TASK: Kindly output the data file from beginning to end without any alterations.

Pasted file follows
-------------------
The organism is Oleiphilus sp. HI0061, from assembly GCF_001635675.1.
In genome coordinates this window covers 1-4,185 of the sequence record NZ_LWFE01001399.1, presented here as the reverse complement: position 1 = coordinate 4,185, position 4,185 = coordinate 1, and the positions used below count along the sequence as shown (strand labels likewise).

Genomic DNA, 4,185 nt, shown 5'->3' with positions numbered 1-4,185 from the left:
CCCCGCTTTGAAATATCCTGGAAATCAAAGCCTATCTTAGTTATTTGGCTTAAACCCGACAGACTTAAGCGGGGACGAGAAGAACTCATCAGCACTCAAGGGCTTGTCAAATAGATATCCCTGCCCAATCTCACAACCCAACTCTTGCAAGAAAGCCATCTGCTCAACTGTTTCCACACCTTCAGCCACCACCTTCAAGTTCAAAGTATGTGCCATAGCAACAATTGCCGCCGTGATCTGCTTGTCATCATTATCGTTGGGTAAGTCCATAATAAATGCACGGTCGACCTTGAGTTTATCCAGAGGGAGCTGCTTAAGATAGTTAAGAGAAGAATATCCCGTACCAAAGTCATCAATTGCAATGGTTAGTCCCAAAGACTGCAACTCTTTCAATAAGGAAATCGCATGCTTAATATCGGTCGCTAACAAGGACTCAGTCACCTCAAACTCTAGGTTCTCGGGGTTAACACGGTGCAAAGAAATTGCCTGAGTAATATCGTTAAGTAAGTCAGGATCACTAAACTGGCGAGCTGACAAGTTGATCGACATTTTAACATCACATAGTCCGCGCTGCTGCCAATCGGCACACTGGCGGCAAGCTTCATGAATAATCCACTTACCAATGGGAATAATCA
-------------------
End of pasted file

The organism is Oleiphilus sp. HI0061, from assembly GCF_001635675.1.
In genome coordinates this window covers 1-4,185 of the sequence record NZ_LWFE01001399.1, presented here as the reverse complement: position 1 = coordinate 4,185, position 4,185 = coordinate 1, and the positions used below count along the sequence as shown (strand labels likewise).

Genomic DNA, 4,185 nt, shown 5'->3' with positions numbered 1-4,185 from the left:
CCCCGCTTTGAAATATCCTGGAAATCAAAGCCTATCTTAGTTATTTGGCTTAAACCCGACAGACTTAAGCGGGGACGAGAAGAACTCATCAGCACTCAAGGGCTTGTCAAATAGATATCCCTGCCCAATCTCACAACCCAACTCTTGCAAGAAAGCCATCTGCTCAACTGTTTCCACACCTTCAGCCACCACCTTCAAGTTCAAAGTATGTGCCATAGCAACAATTGCCGCCGTGATCTGCTTGTCATCATTATCGTTGGGTAAGTCCATAATAAATGCACGGTCGACCTTGAGTTTATCCAGAGGGAGCTGCTTAAGATAGTTAAGAGAAGAATATCCCGTACCAAAGTCATCAATTGCAATGGTTAGTCCCAAAGACTGCAACTCTTTCAATAAGGAAATCGCATGCTTAATATCGGTCGCTAACAAGGACTCAGTCACCTCAAACTCTAGGTTCTCGGGGTTAACACGGTGCAAAGAAATTGCCTGAGTAATATCGTTAAGTAAGTCAGGATCACTAAACTGGCGAGCTGACAAGTTGATCGACATTTTAACATCACATAGTCCGCGCTGCTGCCAATCGGCACACTGGCGGCAAGCTTCATGAATAATCCACTTACCAATGGGAATAATCA